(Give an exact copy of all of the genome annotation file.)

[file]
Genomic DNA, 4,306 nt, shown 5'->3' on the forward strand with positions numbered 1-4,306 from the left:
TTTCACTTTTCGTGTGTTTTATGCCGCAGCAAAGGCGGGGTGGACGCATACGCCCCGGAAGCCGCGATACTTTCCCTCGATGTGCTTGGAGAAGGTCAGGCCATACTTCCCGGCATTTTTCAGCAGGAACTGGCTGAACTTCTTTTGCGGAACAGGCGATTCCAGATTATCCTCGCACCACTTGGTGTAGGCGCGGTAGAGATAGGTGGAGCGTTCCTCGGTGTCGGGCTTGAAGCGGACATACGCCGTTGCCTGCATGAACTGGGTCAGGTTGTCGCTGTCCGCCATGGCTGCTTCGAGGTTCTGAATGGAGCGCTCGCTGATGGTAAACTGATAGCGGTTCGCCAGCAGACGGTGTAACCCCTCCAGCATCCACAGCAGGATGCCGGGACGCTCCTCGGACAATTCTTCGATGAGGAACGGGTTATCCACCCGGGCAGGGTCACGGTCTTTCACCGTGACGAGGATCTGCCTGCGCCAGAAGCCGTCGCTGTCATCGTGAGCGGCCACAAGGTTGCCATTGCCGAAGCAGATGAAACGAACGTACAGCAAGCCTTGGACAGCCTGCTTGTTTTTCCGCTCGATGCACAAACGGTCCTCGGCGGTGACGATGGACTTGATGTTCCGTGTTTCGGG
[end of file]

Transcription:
Genomic DNA, 4,306 nt, shown 5'->3' on the forward strand with positions numbered 1-4,306 from the left:
TTTCACTTTTCGTGTGTTTTATGCCGCAGCAAAGGCGGGGTGGACGCATACGCCCCGGAAGCCGCGATACTTTCCCTCGATGTGCTTGGAGAAGGTCAGGCCATACTTCCCGGCATTTTTCAGCAGGAACTGGCTGAACTTCTTTTGCGGAACAGGCGATTCCAGATTATCCTCGCACCACTTGGTGTAGGCGCGGTAGAGATAGGTGGAGCGTTCCTCGGTGTCGGGCTTGAAGCGGACATACGCCGTTGCCTGCATGAACTGGGTCAGGTTGTCGCTGTCCGCCATGGCTGCTTCGAGGTTCTGAATGGAGCGCTCGCTGATGGTAAACTGATAGCGGTTCGCCAGCAGACGGTGTAACCCCTCCAGCATCCACAGCAGGATGCCGGGACGCTCCTCGGACAATTCTTCGATGAGGAACGGGTTATCCACCCGGGCAGGGTCACGGTCTTTCACCGTGACGAGGATCTGCCTGCGCCAGAAGCCGTCGCTGTCATCGTGAGCGGCCACAAGGTTGCCATTGCCGAAGCAGATGAAACGAACGTACAGCAAGCCTTGGACAGCCTGCTTGTTTTTCCGCTCGATGCACAAACGGTCCTCGGCGGTGACGATGGACTTGATGTTCCGTGTTTCGGG